For centuries, doctors have medically treated people differently according to their race because they believed that race is biological. But in the last few years, medical professionals and activists have argued that this is both wrongheaded and can be dangerous to people’s health. In this episode, we talk to Stephen Richmond, a primary care physician and assistant professor at Stanford about the movement to abolish race from medicine and how race and biology do and do not intersect.
- Stephen Richmond’s 2022 paper “How Abolition of Race-Based Medicine Is Necessary to American Health Justice” in the AMA Journal of Ethics
- A 2020 report, “Toward the Abolition of Biological Race in Medicine,” published by the UC Berkeley Othering & Belonging Institute
- Congressional report from House Ways and Means Committee: “Fact versus Fiction: Clinical Decision Support Tools and the (Mis)Use of Race”
This episode was written and hosted by Laura Smith and Leah Worthington and produced by Coby McDonald.
Special thanks to Pat Joseph and Stephen Richmond. Art by Michiko Toki and original music by Mogli Maureal.
LEAH: So Laura, last month, I was trolling around Google searching for anything related to Berkeley and abolishing things…
LAURA: Right. Because as you may know from our last episode, which was about abolishing cars, our theme for the next several episodes is abolishing stuff.
LEAH: Yep. And I came across this very intriguing paper. It came out earlier this year, and it’s called “How Abolition of Race-Based Medicine Is Necessary to American Health Justice.” I was like, huh, what does that mean? So, I kept reading, and what I found kind of blew my mind.
LEAH: Well, the paper, which was written by two clinicians/medical professors, is basically an argument for completely rethinking a central part of modern medicine—which is how we deal with race. For centuries, doctors have treated, as in medically treated, people of different races differently, all because of this very fundamental belief that race is biological. But in the last couple of years, there’s been a sort of revival of the conversation. The main argument is that biological race has no place in medicine and can actually be dangerous to people’s health by impacting the kind of care they get. So the idea is to completely change the way race is understood in a medical context.
LAURA: Ok but isn’t race to some degree biological?
LEAH: Well, yes and no. Yes, the color of our skin is determined by our genes. But no, people categorized in the same racial group are not necessarily more genetically related than they are to people of other racial groups. We’ll get more into that later.
LAURA: Ok…but aren’t there some diseases, like diabetes, that do affect people in certain racial groups more than others?
LEAH: Yeah, GREAT question. I wondered the same thing. And, in short, it’s complicated. When it comes to diseases like diabetes and even some kinds of cancer, there is overlap with certain racial groups. But the deeper causes of those correlations are complex and include poverty, education, and other factors that ultimately have roots in systemic racism. In other words, race is relevant, but using it as a shortcut to make medical predictions or treatment plans misses the bigger picture.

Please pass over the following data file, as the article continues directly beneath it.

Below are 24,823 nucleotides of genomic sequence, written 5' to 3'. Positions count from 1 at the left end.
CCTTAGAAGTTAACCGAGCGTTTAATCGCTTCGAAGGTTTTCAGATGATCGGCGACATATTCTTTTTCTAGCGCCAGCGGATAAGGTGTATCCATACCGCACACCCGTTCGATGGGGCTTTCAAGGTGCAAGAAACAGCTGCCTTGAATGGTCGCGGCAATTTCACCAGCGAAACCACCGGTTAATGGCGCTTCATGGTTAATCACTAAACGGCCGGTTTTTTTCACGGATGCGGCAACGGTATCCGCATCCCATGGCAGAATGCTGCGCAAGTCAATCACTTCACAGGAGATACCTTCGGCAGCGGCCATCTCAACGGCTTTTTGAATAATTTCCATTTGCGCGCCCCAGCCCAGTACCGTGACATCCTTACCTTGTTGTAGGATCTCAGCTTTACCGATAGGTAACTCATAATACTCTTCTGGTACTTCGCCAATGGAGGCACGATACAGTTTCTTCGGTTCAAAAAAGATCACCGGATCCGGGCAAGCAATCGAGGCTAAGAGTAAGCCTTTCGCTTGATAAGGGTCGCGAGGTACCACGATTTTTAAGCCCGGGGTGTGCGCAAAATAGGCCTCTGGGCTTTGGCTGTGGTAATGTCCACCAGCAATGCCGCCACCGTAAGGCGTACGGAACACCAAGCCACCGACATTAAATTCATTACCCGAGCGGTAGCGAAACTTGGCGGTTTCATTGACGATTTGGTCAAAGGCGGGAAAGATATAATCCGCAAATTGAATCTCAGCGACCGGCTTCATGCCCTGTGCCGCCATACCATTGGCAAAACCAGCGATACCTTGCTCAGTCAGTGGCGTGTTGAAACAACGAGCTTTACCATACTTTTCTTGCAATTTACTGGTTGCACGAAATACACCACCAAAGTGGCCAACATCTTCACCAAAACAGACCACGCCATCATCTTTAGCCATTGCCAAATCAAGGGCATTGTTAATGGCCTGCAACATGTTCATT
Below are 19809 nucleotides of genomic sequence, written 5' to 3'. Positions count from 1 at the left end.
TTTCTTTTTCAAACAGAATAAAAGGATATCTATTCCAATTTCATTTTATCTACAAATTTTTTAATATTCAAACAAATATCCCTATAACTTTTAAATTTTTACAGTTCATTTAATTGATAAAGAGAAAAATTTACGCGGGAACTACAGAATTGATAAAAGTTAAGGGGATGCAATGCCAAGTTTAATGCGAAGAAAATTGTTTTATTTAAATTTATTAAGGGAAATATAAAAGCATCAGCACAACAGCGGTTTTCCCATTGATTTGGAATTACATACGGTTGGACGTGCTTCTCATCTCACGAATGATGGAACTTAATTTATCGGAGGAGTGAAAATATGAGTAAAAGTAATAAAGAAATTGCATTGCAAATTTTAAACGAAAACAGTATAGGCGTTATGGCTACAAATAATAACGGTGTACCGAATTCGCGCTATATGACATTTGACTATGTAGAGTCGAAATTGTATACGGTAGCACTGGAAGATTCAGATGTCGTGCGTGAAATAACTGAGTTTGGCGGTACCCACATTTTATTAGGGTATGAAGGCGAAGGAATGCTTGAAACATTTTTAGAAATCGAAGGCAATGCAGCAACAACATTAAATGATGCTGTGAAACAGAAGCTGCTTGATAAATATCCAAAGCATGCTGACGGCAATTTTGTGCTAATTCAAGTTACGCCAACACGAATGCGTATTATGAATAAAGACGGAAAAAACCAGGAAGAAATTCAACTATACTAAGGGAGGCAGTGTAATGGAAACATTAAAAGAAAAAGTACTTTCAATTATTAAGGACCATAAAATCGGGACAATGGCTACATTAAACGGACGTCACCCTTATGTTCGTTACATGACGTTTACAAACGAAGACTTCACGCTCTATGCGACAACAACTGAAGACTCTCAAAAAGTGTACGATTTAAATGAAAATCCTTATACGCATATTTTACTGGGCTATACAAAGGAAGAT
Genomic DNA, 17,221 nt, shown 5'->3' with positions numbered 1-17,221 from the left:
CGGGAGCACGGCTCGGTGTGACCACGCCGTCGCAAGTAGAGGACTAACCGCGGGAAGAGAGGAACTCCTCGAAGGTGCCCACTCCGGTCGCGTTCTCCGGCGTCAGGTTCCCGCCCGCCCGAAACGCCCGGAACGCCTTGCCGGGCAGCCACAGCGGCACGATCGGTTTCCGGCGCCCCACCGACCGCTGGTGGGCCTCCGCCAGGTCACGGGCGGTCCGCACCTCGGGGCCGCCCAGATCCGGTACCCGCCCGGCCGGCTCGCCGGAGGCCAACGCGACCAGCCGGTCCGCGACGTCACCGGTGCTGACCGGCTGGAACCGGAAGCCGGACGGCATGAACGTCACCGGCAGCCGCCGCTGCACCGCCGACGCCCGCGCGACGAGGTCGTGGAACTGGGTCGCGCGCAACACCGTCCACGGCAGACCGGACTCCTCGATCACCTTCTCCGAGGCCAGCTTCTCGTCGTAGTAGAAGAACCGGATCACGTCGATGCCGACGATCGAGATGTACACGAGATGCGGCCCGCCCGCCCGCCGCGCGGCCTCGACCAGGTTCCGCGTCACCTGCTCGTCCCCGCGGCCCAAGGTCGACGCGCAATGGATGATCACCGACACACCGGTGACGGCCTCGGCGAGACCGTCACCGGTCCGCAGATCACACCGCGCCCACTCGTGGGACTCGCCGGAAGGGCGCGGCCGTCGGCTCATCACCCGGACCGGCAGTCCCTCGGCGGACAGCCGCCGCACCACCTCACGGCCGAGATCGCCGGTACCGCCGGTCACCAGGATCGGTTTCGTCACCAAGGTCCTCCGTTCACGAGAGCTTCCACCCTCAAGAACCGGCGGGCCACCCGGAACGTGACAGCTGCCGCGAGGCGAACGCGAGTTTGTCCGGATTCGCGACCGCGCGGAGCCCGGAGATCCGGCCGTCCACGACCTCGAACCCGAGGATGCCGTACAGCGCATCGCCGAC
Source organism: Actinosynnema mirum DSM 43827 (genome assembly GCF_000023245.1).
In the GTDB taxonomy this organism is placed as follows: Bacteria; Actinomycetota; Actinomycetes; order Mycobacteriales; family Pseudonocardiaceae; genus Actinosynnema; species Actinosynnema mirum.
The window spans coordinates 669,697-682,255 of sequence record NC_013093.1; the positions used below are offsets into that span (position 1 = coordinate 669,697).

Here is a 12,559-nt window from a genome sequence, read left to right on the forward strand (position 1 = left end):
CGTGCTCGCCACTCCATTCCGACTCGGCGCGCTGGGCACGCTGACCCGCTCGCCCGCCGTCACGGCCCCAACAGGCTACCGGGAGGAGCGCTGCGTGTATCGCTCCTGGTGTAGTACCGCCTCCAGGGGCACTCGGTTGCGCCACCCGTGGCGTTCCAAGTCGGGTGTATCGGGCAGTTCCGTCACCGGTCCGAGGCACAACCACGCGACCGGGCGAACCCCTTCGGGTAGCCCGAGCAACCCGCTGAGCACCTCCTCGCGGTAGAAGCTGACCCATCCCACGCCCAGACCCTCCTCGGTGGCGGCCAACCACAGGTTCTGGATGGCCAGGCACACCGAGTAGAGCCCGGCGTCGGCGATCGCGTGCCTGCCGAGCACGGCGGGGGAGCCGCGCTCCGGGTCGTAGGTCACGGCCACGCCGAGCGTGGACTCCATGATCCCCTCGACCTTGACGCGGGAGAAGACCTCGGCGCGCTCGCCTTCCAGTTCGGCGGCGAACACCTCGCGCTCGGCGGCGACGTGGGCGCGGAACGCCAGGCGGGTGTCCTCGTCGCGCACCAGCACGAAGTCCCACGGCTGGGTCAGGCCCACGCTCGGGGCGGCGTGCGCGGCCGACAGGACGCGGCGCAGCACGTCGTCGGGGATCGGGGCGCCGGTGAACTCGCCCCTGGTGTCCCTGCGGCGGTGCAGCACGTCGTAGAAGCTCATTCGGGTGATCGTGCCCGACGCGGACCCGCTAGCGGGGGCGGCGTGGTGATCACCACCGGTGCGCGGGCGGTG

LAURA: So yeah… complicated.
LEAH: And that’s why I think you’ll find today’s guest really interesting! He’ll also talk about a fascinating, real-world example of the detrimental outcomes of race-based medicine on people’s health care.
LAURA: This is The Edge, a podcast produced by California magazine and the Cal Alumni Association.
LEAH: In this episode we are talking to a doctor about the movement to abolish biological race from medicine.
LAURA: I’m your host, Laura Smith.
LEAH: And I’m your other host, Leah Worthington.
LEAH: Today we’re talking to Stephen Richmond, a primary care physician and clinical assistant professor at Stanford. He’s also a proud Cal alum who got his degree in molecular and cell biology. Quick aside—Stephen wanted to make clear that his remarks are his own and don’t represent his institution.
LEAH: Anyway, so for Stephen, practicing and teaching medicine isn’t just about healing individual health problems…
I think of medicine as a way in which I make change, it’s a vehicle for social justice.
LEAH: And for the last few years, he’s been really actively involved in the effort to abolish biological race from medicine. So, the belief that race is a biological reality is deeply entrenched in how we study and practice medicine. But Stephen says that’s all wrong.
So a common misconception for a lot of people is that race is biological.
Race at the end of the day is not a biological construct. It’s a social construct.
LEAH: If that’s surprising to you…you’re not alone. I’ll admit, I was surprised to learn that there’s pretty much no empirical merit to the “race is biological” theory.
In fact, the completion of the Human Genome Project in the early 2000s showed that, at the DNA level, humans are basically identical and that there is no genetic basis for what we call race. Did you know you actually can’t determine someone’s race from their genes at all? In fact, studies have shown that there’s more variation within racial groups than between racial groups. DNA tests like 23andMe can give you information about where someone’s genes are from, geographically, but being from Africa, for instance, doesn’t necessarily make you Black. In other words, the racial groups that we put people in have much more to do with how we, as a society, perceive them, than some deeper, biological reality.